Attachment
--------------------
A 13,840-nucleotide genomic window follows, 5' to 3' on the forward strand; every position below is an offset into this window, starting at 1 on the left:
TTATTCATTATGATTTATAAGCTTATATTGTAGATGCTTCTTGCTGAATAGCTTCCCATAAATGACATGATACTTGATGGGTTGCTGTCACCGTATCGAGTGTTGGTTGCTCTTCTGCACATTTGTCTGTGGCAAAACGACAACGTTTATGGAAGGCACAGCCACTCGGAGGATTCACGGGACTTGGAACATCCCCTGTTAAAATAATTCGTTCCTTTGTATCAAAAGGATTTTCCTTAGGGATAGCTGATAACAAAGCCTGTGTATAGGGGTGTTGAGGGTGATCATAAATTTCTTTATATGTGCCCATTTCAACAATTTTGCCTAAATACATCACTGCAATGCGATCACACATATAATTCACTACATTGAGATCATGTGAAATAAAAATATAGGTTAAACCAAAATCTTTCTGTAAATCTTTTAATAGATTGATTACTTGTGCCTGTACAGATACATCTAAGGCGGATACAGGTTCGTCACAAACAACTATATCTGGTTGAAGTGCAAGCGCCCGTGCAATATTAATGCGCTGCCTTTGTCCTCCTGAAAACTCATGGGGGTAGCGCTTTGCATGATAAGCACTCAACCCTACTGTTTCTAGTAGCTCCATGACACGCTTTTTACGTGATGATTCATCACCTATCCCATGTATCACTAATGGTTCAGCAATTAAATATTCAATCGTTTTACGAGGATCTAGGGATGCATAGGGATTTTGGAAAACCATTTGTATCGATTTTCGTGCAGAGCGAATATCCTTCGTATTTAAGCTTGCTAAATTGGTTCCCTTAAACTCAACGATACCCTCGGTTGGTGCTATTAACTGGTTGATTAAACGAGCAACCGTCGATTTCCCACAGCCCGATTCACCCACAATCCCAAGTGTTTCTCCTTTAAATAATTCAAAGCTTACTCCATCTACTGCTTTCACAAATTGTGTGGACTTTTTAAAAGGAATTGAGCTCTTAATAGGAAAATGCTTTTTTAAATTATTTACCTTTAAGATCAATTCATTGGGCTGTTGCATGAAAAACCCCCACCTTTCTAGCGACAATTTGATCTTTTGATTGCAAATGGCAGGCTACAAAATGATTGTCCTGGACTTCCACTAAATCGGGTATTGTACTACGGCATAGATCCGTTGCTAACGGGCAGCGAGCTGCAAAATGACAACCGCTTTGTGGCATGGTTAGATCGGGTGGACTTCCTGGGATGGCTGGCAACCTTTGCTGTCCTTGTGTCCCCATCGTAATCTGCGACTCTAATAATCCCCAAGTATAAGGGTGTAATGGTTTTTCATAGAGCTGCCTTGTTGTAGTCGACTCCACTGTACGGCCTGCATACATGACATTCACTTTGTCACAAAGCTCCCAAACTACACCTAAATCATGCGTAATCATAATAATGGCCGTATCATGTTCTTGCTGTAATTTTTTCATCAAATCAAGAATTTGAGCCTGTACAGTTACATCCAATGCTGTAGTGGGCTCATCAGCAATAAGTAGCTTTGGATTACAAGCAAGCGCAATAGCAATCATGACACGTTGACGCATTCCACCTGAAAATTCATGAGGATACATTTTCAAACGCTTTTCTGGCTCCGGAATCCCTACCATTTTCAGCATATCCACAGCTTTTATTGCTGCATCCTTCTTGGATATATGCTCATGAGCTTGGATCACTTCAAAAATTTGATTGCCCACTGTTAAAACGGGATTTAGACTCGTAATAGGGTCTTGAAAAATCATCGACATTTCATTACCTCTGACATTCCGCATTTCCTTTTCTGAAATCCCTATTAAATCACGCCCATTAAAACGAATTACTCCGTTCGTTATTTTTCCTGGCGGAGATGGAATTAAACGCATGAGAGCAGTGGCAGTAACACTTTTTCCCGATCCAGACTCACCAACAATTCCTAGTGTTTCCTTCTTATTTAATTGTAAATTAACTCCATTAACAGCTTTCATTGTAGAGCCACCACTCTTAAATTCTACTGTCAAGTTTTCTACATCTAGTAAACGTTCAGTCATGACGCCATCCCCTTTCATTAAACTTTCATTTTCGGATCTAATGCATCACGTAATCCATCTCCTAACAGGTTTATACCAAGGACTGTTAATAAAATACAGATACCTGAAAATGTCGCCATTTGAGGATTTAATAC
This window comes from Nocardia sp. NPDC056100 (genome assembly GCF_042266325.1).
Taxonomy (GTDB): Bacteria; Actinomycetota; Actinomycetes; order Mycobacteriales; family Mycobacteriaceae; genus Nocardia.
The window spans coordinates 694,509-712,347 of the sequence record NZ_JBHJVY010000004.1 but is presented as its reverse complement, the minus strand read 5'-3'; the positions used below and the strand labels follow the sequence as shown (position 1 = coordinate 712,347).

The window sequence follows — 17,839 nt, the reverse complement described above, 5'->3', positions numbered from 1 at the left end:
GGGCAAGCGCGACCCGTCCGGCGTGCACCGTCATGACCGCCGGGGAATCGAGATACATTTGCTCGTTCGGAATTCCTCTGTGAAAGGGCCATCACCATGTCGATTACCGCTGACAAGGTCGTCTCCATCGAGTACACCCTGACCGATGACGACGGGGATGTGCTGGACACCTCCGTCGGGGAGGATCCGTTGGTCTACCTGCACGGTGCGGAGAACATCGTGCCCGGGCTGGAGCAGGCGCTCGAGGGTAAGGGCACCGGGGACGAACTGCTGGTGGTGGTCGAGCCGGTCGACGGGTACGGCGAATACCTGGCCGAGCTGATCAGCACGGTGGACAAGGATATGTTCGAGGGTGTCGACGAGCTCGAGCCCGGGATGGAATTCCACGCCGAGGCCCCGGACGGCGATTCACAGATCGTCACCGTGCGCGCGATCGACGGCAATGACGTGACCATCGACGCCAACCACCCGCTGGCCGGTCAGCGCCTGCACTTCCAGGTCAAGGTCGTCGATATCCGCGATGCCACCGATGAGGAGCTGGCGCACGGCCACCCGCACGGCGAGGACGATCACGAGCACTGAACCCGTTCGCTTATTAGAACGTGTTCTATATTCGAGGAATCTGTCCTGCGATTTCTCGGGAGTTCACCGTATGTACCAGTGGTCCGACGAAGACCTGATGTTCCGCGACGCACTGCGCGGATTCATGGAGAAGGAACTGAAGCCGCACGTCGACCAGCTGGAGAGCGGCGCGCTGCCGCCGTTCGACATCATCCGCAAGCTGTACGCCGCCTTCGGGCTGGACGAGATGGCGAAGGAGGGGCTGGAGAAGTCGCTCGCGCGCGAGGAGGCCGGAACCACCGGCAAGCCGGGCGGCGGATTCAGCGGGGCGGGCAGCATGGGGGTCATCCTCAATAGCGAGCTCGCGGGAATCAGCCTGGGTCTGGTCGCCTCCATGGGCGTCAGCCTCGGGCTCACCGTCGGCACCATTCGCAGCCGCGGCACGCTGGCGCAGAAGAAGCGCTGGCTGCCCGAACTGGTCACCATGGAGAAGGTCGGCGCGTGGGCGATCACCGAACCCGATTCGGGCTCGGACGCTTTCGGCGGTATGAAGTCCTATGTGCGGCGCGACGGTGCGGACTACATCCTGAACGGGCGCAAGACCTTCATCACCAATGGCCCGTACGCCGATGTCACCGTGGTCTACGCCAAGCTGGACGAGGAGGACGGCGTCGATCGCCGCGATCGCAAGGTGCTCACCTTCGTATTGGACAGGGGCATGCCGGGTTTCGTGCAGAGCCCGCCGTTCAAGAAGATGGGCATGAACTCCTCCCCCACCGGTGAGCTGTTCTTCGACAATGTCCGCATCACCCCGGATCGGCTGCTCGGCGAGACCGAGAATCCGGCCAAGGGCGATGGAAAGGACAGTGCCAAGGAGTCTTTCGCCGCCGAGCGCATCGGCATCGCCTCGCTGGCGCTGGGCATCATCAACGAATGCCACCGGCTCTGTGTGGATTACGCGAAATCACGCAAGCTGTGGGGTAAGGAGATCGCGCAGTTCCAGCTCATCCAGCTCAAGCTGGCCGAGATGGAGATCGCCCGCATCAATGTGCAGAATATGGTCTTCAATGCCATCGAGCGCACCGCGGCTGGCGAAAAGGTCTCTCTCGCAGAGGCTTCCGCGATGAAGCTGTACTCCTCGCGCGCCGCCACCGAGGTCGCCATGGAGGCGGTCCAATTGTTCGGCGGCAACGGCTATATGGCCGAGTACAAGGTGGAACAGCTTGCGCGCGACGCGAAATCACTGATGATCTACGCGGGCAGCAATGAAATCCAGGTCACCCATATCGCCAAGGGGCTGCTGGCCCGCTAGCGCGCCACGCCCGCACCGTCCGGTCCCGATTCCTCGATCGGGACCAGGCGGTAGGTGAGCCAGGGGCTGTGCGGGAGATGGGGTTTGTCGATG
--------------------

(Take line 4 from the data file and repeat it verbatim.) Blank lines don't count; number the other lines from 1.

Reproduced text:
Taxonomy (GTDB): Bacteria; Actinomycetota; Actinomycetes; order Mycobacteriales; family Mycobacteriaceae; genus Nocardia.